Bunk and loft bed safety

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It's tempting, but bunk and loft beds shouldn't be used as trampolines or jungle gyms
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Bunk and loft bed safety requires proper installation for these space savers

Bunk beds are as American as apple pie. Loft beds are equally popular, particularly in college dorm rooms or studio apartments where space is at a premium. Both of these beds are ideal if installed and used safely. If not, accidents can result.

There are nearly 40,000 bunk bed related injuries each year and between 1990 and 2005 there were more than 550,000 injuries of this nature to children and adults alike. Bunk and loft bed safety is a serious matter.

If you plan to install bunk beds or a loft bed it is imperative that you follow the instructions. Bunk beds purchased from high quality retail store or online retailer will come with comprehensive installation instructions, high quality hardware and sturdy wooden or metal parts. If the beds are being used by young, rambunctious children, set down the law and tell them what is permissible and what is not.

The majority of bunk bed related injuries occur when the product is used for something other than its intended purpose, which is sleeping. Explain to children that the bunk beds are not a trampoline. Children should not jump on them or off of the bed or the ladder. Many of the injuries that result from bunk and loft beds are related to the ladder that is used to climb to the top bunk.

First and foremost, pay particular attention to the bunk bed or loft bed specifications. Use the correct size mattress, which should eliminate falls or entrapment. The mattress surface should be five inches below the upper edge of the guardrails. A mattress that is too high will defeat the effectiveness of the guardrails, and create a falling hazard.

There should be two upper guardrails on the top bunk, with a minimum of one rail on each side. The guardrail on the side of the bed that is away from the wall does not have to run continuously from the head of the bed to the foot but the distance between either end of the guardrail and the end of the bed nearest to the guardrail should not be greater than 15 inches. Guardrails should be attached with fasteners which must be released before the rails can be removed. Some rails are designed so that you have to move the rail in two or more different directions in succession before the rail can be removed.

The guardrail that is situated on the wall side of the bed, or the side opposite the ladder, must run continuous from one end of the bed to the other end. If the rail does not attach to the end of the bed, the acceptable space between the end of the guardrail and the nearest end of the bunk bed can be no bigger than 0.22 inches. A lower bunk bed that is 30 inches or less from the floor does not require a rail. The top guardrail must be at least five inches above the top of the mattress.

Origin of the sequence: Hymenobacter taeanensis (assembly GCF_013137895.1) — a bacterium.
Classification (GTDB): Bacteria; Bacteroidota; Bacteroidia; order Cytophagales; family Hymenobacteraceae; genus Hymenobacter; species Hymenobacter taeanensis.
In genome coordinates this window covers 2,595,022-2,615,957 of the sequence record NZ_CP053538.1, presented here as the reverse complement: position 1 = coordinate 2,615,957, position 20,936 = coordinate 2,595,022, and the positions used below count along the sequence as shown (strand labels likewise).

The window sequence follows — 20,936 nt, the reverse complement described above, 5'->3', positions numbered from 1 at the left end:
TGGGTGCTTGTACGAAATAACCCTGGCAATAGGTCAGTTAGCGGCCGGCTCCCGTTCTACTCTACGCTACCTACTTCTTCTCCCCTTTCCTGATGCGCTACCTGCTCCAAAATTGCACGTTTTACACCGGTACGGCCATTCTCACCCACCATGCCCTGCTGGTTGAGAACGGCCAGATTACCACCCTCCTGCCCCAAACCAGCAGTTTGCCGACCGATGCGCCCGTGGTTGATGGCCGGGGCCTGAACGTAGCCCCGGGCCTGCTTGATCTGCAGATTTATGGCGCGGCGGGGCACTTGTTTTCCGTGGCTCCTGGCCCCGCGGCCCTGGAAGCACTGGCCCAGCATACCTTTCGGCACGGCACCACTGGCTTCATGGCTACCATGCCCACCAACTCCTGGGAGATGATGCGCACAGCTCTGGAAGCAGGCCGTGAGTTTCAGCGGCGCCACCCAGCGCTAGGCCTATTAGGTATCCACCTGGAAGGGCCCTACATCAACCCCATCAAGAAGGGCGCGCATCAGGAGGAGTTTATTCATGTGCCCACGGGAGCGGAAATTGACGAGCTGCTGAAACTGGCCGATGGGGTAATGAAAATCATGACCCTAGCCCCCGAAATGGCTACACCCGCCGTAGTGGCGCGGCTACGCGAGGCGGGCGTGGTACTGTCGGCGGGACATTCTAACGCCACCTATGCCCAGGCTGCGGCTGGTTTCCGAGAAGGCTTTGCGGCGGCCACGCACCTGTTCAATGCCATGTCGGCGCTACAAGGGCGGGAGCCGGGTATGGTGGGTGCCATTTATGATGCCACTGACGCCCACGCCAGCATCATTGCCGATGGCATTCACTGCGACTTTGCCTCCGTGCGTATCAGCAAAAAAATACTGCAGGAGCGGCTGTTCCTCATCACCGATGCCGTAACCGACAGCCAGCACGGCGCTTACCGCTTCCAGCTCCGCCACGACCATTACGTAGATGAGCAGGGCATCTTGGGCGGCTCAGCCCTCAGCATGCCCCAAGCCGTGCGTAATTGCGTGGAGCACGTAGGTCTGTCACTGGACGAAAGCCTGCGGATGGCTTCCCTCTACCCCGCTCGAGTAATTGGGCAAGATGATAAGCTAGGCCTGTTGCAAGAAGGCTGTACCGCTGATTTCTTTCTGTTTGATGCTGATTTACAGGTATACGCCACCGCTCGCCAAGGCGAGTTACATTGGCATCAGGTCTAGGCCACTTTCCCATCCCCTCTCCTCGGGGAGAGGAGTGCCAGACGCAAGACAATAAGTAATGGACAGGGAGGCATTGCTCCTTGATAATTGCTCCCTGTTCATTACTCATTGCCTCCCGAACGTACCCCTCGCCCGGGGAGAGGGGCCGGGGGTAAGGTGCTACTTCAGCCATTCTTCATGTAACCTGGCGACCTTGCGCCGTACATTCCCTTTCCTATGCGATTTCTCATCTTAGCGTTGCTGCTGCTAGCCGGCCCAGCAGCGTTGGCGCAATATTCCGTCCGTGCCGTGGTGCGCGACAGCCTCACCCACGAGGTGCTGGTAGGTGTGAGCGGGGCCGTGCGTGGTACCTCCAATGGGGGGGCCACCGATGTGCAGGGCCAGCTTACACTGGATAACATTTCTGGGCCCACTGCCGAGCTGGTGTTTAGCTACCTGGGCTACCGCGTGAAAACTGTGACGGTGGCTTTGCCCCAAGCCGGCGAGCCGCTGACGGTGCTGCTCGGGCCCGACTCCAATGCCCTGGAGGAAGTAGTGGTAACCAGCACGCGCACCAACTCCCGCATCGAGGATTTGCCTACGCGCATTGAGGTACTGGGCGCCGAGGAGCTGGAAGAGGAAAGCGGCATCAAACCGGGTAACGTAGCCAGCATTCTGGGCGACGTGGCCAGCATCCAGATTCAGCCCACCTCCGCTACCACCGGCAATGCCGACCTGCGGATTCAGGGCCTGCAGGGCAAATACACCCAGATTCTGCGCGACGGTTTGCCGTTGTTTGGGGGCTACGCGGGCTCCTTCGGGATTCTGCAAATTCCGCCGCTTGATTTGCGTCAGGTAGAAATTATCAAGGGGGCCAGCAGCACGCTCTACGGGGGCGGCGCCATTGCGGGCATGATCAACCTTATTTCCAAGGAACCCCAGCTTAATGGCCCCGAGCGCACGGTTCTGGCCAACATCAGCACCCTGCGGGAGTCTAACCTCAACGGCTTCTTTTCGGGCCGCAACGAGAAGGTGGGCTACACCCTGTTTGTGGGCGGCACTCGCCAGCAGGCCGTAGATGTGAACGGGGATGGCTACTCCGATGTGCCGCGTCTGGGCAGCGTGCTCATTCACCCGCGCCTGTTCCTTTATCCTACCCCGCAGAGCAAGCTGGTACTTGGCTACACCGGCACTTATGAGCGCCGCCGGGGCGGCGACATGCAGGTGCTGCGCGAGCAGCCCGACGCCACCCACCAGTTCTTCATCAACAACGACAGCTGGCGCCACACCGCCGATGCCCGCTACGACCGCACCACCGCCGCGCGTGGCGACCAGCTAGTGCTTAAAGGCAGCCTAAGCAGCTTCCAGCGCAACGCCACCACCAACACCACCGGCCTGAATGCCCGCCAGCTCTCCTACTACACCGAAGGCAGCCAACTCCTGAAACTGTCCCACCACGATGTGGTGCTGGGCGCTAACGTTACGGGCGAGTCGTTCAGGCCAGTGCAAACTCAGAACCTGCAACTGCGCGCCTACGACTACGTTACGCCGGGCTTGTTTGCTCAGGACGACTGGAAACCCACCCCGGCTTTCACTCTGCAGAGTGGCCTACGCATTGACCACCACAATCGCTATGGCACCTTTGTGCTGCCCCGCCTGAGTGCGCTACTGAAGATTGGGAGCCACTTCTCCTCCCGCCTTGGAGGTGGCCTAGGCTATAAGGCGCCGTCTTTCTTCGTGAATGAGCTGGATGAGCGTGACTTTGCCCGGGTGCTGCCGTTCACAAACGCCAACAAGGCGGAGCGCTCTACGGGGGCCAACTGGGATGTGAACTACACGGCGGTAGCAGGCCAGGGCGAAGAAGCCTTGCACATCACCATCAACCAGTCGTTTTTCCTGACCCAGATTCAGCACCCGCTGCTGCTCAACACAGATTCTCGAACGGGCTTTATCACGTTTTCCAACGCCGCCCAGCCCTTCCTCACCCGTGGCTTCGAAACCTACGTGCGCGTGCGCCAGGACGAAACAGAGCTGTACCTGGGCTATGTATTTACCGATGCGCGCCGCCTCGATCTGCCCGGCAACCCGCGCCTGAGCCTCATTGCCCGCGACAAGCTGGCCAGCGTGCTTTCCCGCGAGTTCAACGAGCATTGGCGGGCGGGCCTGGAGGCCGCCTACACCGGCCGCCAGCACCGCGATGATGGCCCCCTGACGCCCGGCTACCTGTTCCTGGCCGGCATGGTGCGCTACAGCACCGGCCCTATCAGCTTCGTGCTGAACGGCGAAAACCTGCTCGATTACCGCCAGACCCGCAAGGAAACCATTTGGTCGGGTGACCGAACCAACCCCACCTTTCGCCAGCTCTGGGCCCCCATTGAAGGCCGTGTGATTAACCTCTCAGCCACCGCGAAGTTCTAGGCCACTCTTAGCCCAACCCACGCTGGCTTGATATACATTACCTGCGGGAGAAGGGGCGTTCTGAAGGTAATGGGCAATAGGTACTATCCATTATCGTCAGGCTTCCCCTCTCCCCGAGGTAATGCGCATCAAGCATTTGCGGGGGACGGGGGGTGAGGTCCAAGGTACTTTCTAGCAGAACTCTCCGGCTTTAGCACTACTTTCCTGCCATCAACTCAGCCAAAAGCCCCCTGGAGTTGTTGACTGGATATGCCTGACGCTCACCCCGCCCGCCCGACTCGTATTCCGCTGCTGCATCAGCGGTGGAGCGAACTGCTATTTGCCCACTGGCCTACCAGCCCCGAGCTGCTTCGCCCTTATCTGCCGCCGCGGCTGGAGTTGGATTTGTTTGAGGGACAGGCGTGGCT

The top end of the upper bunk at each end must be at least five inches above the top of the mattress for a minimum of half the distance between the posts on each side of the end. This prevents neck entrapment. You can do wedge testing on your bunk bed and mattresses to ensure the safety of your children. The U.S. Consumer Product Safety Commission has detailed requirements for bunk beds. Review bunk and loft bed safety guidelines before purchasing.

Routinely examine the guardrail, as well as the ladder, to ensure that both are free of damage, all connections are secure and they are properly positions. Use the ladder that comes with the bed. Do not substitute the ladder or any other parts.

Loft beds and bunk beds, maximize the space in your room. A loft bed is elevated on a platform leaving space underneath for storage, studying or playing. A loft bed is generally higher from the floor than a commercial bunk bed, especially if it is custom-fit to a room with a ceiling height over 9 feet. If your child is under the age of six, it is probably not a good idea to put him in a loft bed because he may fall out and hurt himself.

Like bunk beds, many of the injuries associated with loft beds occur because the ladder is not utilized properly. Anyone, especially a child, using a loft bed should know how to ascend and descend using the ladder.

If you are installing a loft in your college dorm, do not use pre-treated lumber because it contains arsenic. Colleges generally recommend that the corner posts on loft beds are constructed out of 4X4 lumber, although it may difficult to find this size lumber, untreated, for indoor use. Lofts are an excellent option for creating a comfortable, more spacious, dorm room.

Know what the weight capacity is of your loft bed. You do not want it collapsing underneath your weight. The mattress slats in your loft bed need to be secure to prevent entrapping a child.

The headroom above and underneath your loft bed is determined by the height of your ceiling and mattress thickness. It is recommended that you leave 52 inches beneath the loft so you can comfortably sit underneath your loft bed. You will also need a minimum of 30 inches space between the ceiling and the mattress so you can sit up in your loft bed. Comfort is as important as bunk and loft bed safety.

Interesting interior design options can be created by using space-saving bunk and loft beds. Whether the beds are custom made or purchased at a retail store, be aware of safety guidelines and use common sense.


CPSC.gov: Bunk bed regulations

Sawyers Specialties: are loft beds safe?

Collegebedlofts.com: safety features

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